Bitcoin picked up speed once again in the night to Thursday. For a short time, the price even fell to the $42,500 range, its lowest level since the weekend crash at the beginning of December. Two factors are weighing on the price.
On the one hand, the prospect of an even faster end to the Fed’s loose monetary policy is putting pressure on the prices of the top performers of recent years – and thus also on bitcoin. The minutes of the last meeting, published on the eve of the meeting, reaffirm the prospect of an early increase in the key interest rate in the United States. In addition, some of the members were in favor of starting to reduce the size of the central bank’s balance sheet shortly after the first rate hike.
Market participants now fear that the days of cheap money are numbered and are taking profits in asset classes that have particularly benefited from it in recent years. These include (tech) stocks as well as cryptocurrencies such as bitcoin.
Furthermore, the unrest in Kazakhstan due to sharply increased energy prices acts as an additional burdening factor for the Bitcoin, which, in addition to the resignation of the government, also results in a nationwide Internet outage. The problem: After the mining ban in China, numerous miners have found refuge in neighboring Kazakhstan.
Kazakh miners now contribute around 18 percent of the total computing power (hash rate) in the Bitcoin network. This makes Kazakhstan currently the second largest Bitcoin mining nation after the USA. Accordingly, the Internet outage is also having a drastic impact on the Bitcoin network: According to data from YCharts.com, the global hash rate has plummeted by around 13 percent as a result.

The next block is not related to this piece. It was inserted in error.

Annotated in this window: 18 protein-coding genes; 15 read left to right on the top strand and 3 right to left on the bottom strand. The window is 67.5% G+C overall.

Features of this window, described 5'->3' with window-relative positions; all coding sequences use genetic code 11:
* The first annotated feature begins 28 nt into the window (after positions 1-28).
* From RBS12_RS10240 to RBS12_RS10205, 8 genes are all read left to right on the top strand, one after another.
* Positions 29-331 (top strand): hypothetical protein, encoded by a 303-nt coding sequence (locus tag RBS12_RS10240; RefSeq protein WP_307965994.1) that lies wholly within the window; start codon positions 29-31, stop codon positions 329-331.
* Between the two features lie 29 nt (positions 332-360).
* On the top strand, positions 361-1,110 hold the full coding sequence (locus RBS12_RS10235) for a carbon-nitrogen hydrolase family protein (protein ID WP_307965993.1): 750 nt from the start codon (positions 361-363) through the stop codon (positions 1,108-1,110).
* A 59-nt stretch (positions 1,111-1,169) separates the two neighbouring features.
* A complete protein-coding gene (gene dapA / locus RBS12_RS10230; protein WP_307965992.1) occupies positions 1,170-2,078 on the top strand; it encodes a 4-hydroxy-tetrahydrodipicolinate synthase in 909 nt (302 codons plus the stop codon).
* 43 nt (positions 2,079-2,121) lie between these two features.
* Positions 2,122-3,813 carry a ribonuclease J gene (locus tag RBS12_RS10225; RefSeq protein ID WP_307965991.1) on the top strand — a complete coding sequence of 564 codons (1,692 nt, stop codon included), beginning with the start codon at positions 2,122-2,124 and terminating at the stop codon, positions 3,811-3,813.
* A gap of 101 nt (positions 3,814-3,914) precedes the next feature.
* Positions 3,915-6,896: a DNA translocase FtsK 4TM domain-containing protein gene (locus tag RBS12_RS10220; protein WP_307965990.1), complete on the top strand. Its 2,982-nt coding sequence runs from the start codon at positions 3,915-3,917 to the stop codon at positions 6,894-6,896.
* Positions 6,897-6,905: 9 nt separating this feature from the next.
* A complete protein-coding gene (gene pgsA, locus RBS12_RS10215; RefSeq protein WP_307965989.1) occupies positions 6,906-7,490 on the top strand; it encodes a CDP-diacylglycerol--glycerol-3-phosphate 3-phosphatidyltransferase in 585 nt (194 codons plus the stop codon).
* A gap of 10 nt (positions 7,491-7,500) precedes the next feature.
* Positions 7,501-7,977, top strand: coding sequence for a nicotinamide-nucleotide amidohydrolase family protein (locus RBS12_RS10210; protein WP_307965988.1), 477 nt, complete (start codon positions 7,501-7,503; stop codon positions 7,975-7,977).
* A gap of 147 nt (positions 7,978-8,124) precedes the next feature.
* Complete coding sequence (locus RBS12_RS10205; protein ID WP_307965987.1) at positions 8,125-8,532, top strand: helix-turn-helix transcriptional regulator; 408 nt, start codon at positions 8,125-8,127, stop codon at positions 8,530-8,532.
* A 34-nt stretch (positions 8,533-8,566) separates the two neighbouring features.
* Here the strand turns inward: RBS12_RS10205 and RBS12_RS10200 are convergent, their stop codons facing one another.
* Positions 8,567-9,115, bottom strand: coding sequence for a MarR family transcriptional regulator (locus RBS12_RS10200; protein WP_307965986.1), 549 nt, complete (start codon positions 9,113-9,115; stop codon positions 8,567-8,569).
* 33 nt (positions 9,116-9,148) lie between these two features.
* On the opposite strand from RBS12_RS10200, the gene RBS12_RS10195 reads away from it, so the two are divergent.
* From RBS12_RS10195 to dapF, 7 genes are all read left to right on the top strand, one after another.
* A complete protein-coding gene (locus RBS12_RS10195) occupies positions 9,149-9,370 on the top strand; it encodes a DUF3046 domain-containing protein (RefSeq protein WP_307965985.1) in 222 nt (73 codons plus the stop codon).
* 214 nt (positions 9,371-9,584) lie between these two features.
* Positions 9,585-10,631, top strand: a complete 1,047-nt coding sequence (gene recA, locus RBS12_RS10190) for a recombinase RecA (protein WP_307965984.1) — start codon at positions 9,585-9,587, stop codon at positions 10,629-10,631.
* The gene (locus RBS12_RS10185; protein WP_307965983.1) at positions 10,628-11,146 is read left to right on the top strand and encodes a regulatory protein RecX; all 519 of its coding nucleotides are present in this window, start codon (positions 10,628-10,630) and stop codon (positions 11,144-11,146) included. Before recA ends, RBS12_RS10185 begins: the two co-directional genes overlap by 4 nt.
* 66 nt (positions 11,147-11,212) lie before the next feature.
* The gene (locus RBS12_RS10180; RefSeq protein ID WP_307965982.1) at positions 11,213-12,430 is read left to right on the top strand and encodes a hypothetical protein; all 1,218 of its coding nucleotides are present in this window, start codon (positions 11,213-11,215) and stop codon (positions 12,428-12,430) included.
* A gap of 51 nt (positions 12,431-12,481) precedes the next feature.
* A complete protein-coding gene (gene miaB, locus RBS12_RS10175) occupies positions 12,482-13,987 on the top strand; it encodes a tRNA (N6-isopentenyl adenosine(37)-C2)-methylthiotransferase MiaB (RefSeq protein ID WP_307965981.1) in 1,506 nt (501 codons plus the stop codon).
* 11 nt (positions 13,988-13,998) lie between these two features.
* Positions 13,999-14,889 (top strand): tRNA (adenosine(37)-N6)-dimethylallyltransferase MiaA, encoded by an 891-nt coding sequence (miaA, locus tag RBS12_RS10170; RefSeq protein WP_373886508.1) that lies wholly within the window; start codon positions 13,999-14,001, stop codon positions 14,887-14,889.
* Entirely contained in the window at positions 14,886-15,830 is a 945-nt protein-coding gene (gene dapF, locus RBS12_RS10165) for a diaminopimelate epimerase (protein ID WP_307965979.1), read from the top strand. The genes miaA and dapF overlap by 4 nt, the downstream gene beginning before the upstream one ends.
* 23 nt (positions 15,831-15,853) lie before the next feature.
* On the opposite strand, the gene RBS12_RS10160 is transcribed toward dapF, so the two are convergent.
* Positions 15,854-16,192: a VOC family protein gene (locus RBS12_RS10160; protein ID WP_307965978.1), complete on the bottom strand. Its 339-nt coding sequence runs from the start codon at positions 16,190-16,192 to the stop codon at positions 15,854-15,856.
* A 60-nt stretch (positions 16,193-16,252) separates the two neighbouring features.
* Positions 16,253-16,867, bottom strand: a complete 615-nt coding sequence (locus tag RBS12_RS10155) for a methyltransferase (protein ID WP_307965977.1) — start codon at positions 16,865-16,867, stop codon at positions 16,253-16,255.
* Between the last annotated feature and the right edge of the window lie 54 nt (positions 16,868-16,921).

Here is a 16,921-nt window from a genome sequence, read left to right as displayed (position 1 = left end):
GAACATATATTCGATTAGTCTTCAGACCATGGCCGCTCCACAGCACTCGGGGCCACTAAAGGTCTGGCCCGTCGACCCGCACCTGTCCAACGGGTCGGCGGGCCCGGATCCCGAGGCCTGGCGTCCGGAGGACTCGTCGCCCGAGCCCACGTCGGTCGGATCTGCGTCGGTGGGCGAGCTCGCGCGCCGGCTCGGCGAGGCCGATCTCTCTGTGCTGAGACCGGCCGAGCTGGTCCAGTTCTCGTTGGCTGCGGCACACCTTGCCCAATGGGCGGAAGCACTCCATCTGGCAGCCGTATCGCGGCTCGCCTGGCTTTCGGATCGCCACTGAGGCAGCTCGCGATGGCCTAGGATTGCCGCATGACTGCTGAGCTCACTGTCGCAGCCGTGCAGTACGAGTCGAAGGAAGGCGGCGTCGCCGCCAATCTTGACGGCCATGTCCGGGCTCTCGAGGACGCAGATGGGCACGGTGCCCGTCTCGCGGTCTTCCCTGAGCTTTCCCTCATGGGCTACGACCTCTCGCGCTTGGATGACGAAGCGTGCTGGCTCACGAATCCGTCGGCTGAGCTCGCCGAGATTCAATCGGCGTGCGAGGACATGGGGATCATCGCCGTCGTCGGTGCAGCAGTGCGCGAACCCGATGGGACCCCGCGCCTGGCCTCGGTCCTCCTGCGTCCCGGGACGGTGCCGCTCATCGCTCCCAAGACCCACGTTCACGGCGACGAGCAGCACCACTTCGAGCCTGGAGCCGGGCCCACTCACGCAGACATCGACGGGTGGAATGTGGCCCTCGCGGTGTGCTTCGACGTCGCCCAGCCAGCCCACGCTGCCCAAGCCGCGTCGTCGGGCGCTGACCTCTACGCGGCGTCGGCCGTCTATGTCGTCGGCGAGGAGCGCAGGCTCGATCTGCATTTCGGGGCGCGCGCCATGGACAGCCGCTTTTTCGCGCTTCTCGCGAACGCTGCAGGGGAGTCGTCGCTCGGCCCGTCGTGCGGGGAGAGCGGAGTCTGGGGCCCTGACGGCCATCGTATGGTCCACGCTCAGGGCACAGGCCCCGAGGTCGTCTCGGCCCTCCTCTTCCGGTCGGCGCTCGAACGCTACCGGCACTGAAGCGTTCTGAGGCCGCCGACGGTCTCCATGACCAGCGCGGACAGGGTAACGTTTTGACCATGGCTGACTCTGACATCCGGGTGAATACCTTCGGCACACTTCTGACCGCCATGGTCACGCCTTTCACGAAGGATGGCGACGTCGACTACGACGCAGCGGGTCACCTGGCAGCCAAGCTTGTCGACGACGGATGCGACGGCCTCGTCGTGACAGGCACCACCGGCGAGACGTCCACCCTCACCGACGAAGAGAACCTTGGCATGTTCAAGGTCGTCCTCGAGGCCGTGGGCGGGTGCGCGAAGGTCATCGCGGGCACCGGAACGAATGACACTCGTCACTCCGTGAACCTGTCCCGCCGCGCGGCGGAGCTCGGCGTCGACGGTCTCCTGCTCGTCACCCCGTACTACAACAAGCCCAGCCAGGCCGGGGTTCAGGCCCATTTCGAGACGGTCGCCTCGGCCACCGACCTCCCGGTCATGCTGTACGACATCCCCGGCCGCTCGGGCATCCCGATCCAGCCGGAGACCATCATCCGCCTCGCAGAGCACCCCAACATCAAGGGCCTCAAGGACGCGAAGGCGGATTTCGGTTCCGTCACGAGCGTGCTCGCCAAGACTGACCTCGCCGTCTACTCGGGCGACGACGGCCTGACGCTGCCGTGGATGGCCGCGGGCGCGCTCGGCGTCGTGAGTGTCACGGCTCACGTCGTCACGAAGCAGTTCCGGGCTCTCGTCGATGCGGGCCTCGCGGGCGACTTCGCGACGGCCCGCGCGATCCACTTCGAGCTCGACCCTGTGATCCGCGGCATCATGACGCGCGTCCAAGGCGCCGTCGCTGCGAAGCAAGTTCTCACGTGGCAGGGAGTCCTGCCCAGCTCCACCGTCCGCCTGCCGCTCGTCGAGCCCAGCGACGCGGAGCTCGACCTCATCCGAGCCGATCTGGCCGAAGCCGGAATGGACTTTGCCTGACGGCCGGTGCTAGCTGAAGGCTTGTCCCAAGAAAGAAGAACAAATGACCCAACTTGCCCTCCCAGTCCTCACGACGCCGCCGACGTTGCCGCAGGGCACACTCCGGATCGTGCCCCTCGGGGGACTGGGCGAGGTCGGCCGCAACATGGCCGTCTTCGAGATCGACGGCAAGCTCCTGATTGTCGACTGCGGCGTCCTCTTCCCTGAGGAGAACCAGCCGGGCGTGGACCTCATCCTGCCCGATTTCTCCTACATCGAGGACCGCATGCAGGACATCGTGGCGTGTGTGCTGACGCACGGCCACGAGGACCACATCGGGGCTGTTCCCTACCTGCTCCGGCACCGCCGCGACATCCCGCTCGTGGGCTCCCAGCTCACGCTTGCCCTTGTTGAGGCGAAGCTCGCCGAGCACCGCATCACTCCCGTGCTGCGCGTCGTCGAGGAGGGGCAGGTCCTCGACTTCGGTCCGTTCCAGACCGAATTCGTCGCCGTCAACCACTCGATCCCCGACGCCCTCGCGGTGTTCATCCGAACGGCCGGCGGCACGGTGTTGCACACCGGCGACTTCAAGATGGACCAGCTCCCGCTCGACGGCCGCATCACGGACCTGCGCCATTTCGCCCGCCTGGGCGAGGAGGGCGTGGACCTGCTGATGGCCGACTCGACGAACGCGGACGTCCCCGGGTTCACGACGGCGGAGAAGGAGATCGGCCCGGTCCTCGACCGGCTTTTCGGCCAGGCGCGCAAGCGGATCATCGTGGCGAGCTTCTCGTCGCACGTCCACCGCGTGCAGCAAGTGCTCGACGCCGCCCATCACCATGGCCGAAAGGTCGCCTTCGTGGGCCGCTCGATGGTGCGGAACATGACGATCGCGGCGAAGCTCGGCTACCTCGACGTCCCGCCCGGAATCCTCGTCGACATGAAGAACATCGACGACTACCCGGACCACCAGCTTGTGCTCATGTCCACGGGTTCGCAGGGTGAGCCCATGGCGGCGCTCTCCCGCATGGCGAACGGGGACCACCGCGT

Bitcoin has made a slow start to the new year as crypto traders rest up for the Christmas break. The largest cryptocurrency by market capitalization has fallen about 8% in the past week as demand from buyers has dropped dramatically.
The current bitcoin price is around $46,000. This places the coin at the lower end of a two-week price range between $45,000 as well as $52,000. The price range previously led to higher bids for bitcoin.
The Relative Strength Index (RSI) on the Bitcoin daily chart is rising from an oversold level reached on December 10. This is an indication that selling pressure is easing, especially since signals of downtrend exhaustion appeared on the daily chart for the first time since July 2021.
Bitcoin needs to rise above the moving average of the last 200 days to reach further upside targets. This average is currently at $47,962. The next resistance level is seen at $52,000, which could limit short-term gains.
The prices of cryptocurrencies collapsed hard across the board. In some cases, the prices slumped by 20 or more percent, so that Bitcoin as the market leader was traded for a short time at less than 40,000 euros – on Friday, BTC was still traded at more than 50,000 euros. In the meantime, the BTC price has recovered somewhat – buyers: inside took advantage of the dip and pushed the price back to more than 42,000 euros.
The rest of the crypto market is also deep in the red. Ethereum, which this week was preparing to break its own all-time high of more than €4,200, has plummeted hard – down to less than €3,500. Many other crypto assets – from SOL (Solana) to XRP and ADA (Cardano) to DOGE (Dogecoin or LTC (Litecoin) – are down 20 percentage points or more.
China bans Bitcoin. At the beginning of the week, Bitcoin in terms of market size is at 43,800 dollars, initially well above the psychological mark of 40,000 dollars. In the slipstream of the Bitcoin recovery, the second most important currency Ether can climb again to a level well above 3,000 dollars. Bargain hunters used the latest price shock on Friday to get back in.
The Chinese central bank (Peoples Bank of China) had declared all activities around Bitcoin and Co illegal on Friday afternoon. Also for foreign exchanges, which are in connection with cryptocurrencies, the offering of corresponding services was prohibited. Accordingly, violations of the rules are to be punished rigorously.
Even if the pronounced ban had triggered price losses on the crypto markets in the meantime, China’s tough stance does not come as too much of a surprise for investors. Already in the spring, it had been announced that it wanted to take stronger action against the entire industry. Bad news from the Middle Kingdom thus has the potential to cause selling pressure in the short term, but obviously not to throw Bitcoin and Co. off track.